For this study, we were interested in time's effect on cooperation. Temporal discounting undermines sustainable resource use—we've known that ever since UBC mathematician Colin Clark published his paper titled "The economics of overexploitation" in 1973 in Science showing that self-interest wasn't the only thing to undermine cooperation and lead to overexploitation of a resource—even under private ownership resources could be exploited due to high rates of discounting.
Since then, many experiments have shown our bias toward instant gratification, and Thomas Schelling has discussed intergenerational discounting with regards to energy use and climate. But our study is the first to test discounting in a group setting.
In behavioral experiments about climate change to date, the set-up was optimistic: participants have received both the benefits of defection and the rewards of cooperation immediately following the experiments. Yet in most real-world collective-risk dilemma, and particularly climate change, the gains from defection can often be realized quickly, but the rewards of cooperation may be delayed by decades.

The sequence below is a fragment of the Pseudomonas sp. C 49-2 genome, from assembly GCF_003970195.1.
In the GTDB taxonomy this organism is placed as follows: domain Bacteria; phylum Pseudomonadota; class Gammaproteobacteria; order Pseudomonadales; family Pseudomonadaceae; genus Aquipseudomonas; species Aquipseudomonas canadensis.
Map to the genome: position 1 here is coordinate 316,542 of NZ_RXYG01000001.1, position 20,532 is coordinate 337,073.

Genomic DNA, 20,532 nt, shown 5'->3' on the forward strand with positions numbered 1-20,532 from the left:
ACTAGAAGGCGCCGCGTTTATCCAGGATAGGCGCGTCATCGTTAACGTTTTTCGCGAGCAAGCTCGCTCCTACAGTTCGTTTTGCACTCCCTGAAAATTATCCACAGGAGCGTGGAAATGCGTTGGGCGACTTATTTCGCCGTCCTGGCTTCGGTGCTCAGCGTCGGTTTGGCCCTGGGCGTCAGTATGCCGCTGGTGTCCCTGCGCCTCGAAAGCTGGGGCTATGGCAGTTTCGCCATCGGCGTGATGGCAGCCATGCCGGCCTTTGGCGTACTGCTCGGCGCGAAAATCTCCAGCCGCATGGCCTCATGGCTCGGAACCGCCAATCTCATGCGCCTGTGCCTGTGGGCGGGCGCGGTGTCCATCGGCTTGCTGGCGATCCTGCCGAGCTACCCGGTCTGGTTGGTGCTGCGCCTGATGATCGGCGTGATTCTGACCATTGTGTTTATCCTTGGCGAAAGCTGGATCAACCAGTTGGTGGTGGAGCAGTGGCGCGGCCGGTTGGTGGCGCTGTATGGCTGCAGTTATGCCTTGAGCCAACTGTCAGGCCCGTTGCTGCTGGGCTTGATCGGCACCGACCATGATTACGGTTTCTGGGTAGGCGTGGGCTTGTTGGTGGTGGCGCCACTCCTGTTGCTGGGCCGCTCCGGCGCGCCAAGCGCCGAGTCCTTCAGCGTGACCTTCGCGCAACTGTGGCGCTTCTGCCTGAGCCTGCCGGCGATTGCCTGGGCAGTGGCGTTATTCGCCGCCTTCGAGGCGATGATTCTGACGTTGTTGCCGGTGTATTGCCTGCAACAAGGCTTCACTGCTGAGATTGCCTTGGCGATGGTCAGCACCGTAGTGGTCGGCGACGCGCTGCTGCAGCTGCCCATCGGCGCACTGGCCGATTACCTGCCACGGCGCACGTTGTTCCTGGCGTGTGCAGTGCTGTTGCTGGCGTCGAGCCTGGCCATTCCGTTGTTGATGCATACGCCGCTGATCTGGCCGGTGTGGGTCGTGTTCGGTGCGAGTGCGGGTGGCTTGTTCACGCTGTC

In our experiment, we gave participants 40 Euros each to invest, as a group of six, towards climate change actions. If participants cooperated to pool together 120 Euros for climate change, returns on their investment in the form of 45 additional Euros each were promised one day later, seven weeks later, or were invested in planting oak trees, and thus would lead to climate benefits several decades down the road—but not personally to the participants.
Although many individuals invested initially in the long-term, intergenerational investment, none of the groups achieved the 120-Euro target, although one group of the 11 total got as close as 116 Euros.
In a sense, this shows real promise because our experimental was set-up was such that all players were anonymous and punishment and reward weren't available, which means that groups were likely not as cooperative as they would have been if we had introduced the possibilities of punishment, reputation, and even the threat of shame or the promise of honor.
This study confirms our desire to satisfy our desires for the now, rather than the future. But moreover, it represents an advance in experimental design, which we can use to test what kinds of interventions can lower group discount rates and allow us to cooperate to preserve natural resources for future generations.
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